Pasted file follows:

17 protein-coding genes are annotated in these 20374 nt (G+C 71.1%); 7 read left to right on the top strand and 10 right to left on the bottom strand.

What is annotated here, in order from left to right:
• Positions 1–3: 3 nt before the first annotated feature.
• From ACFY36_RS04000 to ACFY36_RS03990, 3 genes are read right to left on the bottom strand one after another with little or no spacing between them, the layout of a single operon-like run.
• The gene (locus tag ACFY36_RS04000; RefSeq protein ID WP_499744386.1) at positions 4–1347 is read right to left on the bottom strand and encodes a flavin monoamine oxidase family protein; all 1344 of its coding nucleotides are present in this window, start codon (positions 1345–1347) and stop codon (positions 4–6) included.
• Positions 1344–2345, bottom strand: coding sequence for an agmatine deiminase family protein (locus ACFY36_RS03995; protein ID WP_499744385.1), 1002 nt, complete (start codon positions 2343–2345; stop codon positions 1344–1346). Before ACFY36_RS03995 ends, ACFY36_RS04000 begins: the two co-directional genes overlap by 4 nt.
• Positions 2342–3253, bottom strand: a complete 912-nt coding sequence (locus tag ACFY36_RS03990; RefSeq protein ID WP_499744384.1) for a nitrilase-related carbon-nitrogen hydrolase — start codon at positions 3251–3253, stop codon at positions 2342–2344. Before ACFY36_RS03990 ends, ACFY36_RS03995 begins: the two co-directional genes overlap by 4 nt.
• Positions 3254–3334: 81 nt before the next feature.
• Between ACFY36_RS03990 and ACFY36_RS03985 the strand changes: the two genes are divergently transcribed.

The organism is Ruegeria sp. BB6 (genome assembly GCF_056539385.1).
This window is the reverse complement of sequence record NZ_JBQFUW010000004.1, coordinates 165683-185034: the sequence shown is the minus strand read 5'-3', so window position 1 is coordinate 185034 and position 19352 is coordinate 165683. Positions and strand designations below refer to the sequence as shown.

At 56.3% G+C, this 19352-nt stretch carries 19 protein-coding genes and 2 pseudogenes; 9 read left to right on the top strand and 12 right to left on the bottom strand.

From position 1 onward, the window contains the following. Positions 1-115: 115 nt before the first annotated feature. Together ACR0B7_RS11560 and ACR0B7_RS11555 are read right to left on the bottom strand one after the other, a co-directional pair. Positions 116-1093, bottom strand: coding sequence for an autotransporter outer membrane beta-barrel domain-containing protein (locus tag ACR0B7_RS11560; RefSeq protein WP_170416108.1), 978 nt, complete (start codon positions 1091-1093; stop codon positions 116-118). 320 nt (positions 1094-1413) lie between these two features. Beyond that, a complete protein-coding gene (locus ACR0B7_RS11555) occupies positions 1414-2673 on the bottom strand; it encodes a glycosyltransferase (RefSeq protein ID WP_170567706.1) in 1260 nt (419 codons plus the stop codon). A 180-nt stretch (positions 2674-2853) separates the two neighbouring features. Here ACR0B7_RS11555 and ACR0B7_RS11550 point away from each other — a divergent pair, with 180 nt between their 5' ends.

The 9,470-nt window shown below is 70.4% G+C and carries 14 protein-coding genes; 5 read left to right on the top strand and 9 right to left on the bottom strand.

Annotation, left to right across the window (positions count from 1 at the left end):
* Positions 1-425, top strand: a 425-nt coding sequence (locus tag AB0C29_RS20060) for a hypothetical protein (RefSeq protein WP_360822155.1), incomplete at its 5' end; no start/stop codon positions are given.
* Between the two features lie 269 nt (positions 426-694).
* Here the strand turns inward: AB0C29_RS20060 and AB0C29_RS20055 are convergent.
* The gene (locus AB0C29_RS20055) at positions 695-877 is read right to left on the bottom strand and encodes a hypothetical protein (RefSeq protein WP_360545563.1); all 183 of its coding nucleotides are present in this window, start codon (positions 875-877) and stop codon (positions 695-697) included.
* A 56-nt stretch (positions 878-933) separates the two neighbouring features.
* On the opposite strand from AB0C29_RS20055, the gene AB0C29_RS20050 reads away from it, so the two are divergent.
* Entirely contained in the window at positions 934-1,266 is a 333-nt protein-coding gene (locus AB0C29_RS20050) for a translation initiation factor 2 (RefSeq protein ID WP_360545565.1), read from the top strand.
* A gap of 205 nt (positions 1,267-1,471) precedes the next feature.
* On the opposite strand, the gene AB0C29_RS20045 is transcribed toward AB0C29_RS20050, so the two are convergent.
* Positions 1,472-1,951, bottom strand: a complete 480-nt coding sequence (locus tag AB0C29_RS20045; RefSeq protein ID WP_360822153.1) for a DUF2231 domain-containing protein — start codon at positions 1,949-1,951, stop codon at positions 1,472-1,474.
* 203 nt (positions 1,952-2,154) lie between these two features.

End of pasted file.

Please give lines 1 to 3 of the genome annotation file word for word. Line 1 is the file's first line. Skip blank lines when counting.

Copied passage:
17 protein-coding genes are annotated in these 20374 nt (G+C 71.1%); 7 read left to right on the top strand and 10 right to left on the bottom strand.

What is annotated here, in order from left to right:
• Positions 1–3: 3 nt before the first annotated feature.